Dallas extended its unbeaten streak to five games (4-0-1) while running its league-best home record to 8-1-1.

Richard Matvichuk
The Stars welcomed Hull back when they hosted the New Jersey Devils on the Wednesday before Thanksgiving, but the Atlantic Division-leading Devils scored three times in the first period en route to a 5-2 shellacking. Adding insult to another injury, Hull was forced out after sustaining a groin injury in the second period.

Brian Rolston scored just 62 seconds in on the game's first shot, Jay Pandolfo made it 2-0 just 2 1/2 minutes later, and the rout was officially on when Sergei Brylin scored before the game was even eight minutes old.

"Derian (Hatcher) and I are leaders of this team and we were awful on our first shift," Matvichuk said. "We are the two individuals that are supposed to set precedents and what we do reflects on the whole team. Tonight we were just awful and I am as much to blame as anybody. None of those goals in the first period were Eddie's fault."

Belfour was lifted in favor of backup Roman Turek after the Brylin goal, having seen just five shots before mercifully getting yanked.

"Eddie couldn't have stopped any of those goals," Hitchcock said. "They were bang-bang plays and he didn't have a chance. The reason I took him out was to give him a break. We were really fighting for our lives at that time. Right now, we are just a very sloppy hockey club that is not paying attention to many details."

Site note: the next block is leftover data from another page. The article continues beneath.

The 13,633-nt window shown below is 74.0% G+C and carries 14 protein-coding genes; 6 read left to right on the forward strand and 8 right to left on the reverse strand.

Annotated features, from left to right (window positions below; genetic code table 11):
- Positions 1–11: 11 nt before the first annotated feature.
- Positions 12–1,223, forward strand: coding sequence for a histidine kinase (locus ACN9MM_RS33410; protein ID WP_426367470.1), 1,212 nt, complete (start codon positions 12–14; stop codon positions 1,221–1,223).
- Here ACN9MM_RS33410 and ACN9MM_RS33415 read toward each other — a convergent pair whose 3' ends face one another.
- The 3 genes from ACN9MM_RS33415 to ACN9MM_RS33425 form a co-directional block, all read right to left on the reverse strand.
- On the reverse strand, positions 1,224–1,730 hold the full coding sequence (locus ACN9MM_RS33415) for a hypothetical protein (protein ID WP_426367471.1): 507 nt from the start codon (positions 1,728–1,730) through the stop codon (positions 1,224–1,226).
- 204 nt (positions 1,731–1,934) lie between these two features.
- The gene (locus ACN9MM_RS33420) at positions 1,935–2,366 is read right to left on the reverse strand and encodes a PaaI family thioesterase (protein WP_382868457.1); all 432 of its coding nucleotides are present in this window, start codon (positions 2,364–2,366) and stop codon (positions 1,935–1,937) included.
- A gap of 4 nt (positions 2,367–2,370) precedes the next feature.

Hitchcock's message was heard loud and clear, as his voice boomed throughout the Dr. Pepper StarCenter in Irving during a Thanksgiving Day practice.

The next night, the Stars took out their aggression on the befuddled Washington Capitals. With Hull and Lehtinen both out, Modano led the Stars' most complete effort of the year by scoring twice and adding an assist. Hatcher also scored a pair of goals, and Belfour stopped 15 shots to pick up his first shutout of the season -- and 41st of his career -- in an impressive 4-0 win.

"It was one of our better games of the year," forward Jamie Langenbrunner said. "It was time to take a very long look in the mirror."

Despite being in second place behind division-leading Phoenix, the Stars were an impressive 12-4-3 at the end of November, and spirits were once again on the rise in Valley Ranch.

Not only was the team coming off their best showing in the win over Washington, the boys were also in the midst of enjoying a four-day layoff. Plus, they were about to get back Lehtinen, who finally participated in his first full practice on the final Sunday of the month, two weeks after breaking his thumb.

They certainly had the look of a club about to make December a month to remember.

NEXT MONTH: Installment 3 --  The Stars move closer towards a franchise mark, while two grizzled veterans keep on grooving.